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Is Whole Foods Sincere About its Support for Labeling Genetically Modified Foods?

Is it possible that Whole Foods wants to ride the GMO labeling popularity wave while it quietly works behind the scenes to prevent Prop 37, or any other GMO labeling law, from passing?
 
 
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This article was published in collaboration with  GlobalPossibilities.org.

After months of pressure from the organic community, including thousands of its customers, the leadership of Whole Foods Market on September 11 endorsed Proposition 37, the California Ballot Initiative to require mandatory labels on genetically engineered foods. But the endorsement came with “reservations” and inaccuracies. It also included the false claim that company policy precludes Whole Foods and its executives from providing much-needed financial support to Prop 37, a campaign that consumers – the very people who have made WFM and its executives wildly profitable – overwhelmingly support.

Is it possible that Whole Foods wants to ride the GMO labeling popularity wave while it quietly works behind the scenes to prevent Prop 37, or any other GMO labeling law, from passing? Could it be that a GMO labeling law – especially one like Prop 37 that prohibits the use of the word “natural” on any food containing GMOs – would cut too deeply into the company’s $9.8 billion in sales and almost $246 million in profits?

Right up until the company announced its lukewarm endorsement, Vice President of Global Communications and Quality Standards Margaret Wittenberg and other WFM top brass repeatedly stated that they would not endorse Prop 37. CEO John Mackey has reportedly claimed that “the jury is still out” on whether genetically engineered crops and foods are unhealthy for people or the environment. (Mackey also has stated that “no scientific consensus exists” to support global warming or climate change).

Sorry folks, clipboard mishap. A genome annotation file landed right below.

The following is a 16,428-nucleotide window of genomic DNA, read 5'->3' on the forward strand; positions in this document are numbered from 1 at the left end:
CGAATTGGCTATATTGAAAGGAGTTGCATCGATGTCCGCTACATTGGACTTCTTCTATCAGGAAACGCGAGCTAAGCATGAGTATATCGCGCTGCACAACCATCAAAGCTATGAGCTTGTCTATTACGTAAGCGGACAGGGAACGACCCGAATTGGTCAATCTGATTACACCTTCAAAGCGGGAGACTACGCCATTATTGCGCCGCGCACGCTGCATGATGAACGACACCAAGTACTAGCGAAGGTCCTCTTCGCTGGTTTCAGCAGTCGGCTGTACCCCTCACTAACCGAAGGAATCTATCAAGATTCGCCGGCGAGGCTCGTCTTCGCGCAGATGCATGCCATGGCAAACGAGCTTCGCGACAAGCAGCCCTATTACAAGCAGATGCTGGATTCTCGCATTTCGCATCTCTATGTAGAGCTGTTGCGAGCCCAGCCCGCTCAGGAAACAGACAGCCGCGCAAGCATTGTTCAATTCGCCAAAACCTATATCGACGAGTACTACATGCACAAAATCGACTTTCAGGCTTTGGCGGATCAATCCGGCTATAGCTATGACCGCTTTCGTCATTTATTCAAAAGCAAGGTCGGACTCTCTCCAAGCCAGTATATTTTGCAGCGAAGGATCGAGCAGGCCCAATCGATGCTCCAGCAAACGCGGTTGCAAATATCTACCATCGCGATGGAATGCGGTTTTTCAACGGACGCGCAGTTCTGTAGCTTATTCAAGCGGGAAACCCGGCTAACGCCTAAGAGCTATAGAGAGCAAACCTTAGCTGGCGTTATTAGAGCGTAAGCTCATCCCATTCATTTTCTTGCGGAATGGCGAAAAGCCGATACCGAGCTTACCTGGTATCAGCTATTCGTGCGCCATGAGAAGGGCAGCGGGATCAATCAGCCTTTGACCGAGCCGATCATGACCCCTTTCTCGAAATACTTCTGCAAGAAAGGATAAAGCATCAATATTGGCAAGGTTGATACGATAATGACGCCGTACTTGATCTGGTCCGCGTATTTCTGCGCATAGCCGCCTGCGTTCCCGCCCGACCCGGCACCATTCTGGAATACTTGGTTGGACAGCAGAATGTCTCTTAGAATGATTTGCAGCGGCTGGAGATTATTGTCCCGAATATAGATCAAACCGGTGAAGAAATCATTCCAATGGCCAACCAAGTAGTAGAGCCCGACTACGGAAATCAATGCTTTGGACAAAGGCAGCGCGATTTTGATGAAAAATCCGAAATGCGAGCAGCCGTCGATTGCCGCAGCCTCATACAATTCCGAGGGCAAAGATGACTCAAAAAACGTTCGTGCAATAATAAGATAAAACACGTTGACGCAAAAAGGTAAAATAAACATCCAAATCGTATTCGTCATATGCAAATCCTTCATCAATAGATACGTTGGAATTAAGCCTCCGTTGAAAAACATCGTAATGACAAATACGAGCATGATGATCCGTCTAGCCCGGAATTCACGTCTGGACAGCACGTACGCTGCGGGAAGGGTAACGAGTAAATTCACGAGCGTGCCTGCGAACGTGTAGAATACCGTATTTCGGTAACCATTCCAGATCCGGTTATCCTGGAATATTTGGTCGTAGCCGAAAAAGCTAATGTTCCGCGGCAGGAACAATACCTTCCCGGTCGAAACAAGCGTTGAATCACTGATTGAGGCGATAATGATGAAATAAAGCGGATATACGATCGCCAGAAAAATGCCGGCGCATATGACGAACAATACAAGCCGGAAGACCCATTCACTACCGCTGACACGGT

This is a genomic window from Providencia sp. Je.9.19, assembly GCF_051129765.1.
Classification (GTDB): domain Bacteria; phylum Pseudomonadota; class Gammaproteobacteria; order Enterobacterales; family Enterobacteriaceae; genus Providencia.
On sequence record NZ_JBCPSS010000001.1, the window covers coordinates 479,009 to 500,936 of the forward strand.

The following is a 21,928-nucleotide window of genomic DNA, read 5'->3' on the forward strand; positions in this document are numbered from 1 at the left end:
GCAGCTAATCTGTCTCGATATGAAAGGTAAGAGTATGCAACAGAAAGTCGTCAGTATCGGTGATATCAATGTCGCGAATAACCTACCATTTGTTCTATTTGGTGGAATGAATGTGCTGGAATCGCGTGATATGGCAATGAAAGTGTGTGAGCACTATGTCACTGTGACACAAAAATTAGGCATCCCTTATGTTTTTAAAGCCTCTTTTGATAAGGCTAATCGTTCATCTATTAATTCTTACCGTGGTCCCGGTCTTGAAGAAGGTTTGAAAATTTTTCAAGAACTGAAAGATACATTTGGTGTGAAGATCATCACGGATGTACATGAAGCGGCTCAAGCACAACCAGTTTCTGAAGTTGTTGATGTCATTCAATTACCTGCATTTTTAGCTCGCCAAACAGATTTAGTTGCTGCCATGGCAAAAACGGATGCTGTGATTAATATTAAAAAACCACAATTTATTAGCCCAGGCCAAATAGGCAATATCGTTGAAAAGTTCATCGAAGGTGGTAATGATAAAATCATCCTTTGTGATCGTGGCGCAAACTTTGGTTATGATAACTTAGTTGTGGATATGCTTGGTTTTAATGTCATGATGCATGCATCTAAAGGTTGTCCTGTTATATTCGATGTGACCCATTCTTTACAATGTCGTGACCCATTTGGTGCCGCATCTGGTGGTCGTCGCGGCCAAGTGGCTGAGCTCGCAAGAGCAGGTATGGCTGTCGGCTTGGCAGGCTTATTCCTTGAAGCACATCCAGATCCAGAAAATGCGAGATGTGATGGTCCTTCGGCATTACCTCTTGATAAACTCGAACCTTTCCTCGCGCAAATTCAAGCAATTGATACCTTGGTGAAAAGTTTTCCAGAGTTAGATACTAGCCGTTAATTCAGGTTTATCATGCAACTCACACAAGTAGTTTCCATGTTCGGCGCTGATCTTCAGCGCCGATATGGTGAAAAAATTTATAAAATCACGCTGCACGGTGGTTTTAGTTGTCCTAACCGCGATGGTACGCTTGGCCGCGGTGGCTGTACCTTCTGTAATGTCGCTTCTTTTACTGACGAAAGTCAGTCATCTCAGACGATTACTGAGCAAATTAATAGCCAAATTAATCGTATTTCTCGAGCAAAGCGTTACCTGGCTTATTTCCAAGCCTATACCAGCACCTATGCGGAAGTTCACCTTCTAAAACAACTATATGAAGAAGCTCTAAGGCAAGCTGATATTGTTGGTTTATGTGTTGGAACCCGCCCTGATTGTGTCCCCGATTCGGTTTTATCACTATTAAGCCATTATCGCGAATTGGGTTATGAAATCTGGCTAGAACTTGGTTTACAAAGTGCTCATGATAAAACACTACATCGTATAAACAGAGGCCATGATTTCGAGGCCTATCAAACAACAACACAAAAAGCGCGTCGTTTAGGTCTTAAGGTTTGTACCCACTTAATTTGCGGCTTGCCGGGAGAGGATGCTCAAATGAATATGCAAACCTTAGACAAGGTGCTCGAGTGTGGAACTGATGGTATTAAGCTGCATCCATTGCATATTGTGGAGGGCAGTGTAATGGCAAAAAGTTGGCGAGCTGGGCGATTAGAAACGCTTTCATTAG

And while the company website states that WFM is “committed to foods that are fresh, wholesome and safe to eat”, nowhere on its list of unacceptable ingredients is there any mention of GMOs.

So why come out with a public endorsement of Prop 37? With national polls showing 90% support for GMO labeling, and voter support for Prop 37 running 67% for and 24% against, it was just common-sense marketing strategy to get behind the initiative. But was it really an endorsement?

When it first came out, WFM’s official endorsement contained misleading information that read straight from the opposition’s playbook. It also contained one glaring error.  Initially, the company listed among its “reservations” about Prop 37 this incorrect statement: The use of 0.5% of the total weight as the upper limit for processed foods that contain one or more genetically engineered ingredients to be exempted from labeling is inconsistent with the long-established international labeling standard of 0.9%.

Not true. The OCA contacted the authors of the official press release and offered this correction, taken straight from the ballot initiative itself: The 0.5% exemption is for one ingredient and a food can have up to ten such ingredients, meaning a 5.0% exemption (until 2019).

It took them several days, but WFM public relations team did finally issue a correction. But the correction did little to strengthen the company’s endorsement, which continues to perpetuate the exact same myths that the NO on 37 campaign is now airing in its $35-million TV advertising blitz. The endorsement echoes biotech industry claims that Prop 37 is “too complicated.” That GMO food labeling is best left up to the pro-biotech federal government and the FDA (don’t hold your breath for this), rather than the states. That if passed, Prop 37 will result in greedy trial lawyers suing innocent grocery stores, farmers, and food processors for not labeling or mislabeling GMO foods.

None of this is true – as has been repeatedly outlined by the YES on Prop 37 campaign.

Also not true? That WFM can’t financially support the most important battle ever waged in the U.S. for consumers’ right to know about GMOs and truthful labeling on so-called “natural” foods. According to its website, company policy precludes donating to political campaigns or ballot initiatives. And yet, in 2009 WFM spent $180,000 lobbying against the Employee Free Choice Act, which would have granted farm workers (the same farm workers who pick the fruits and vegetables sold in WFM stores) and other food workers the right to form unions and enjoy collective bargaining rights with their employers.

 
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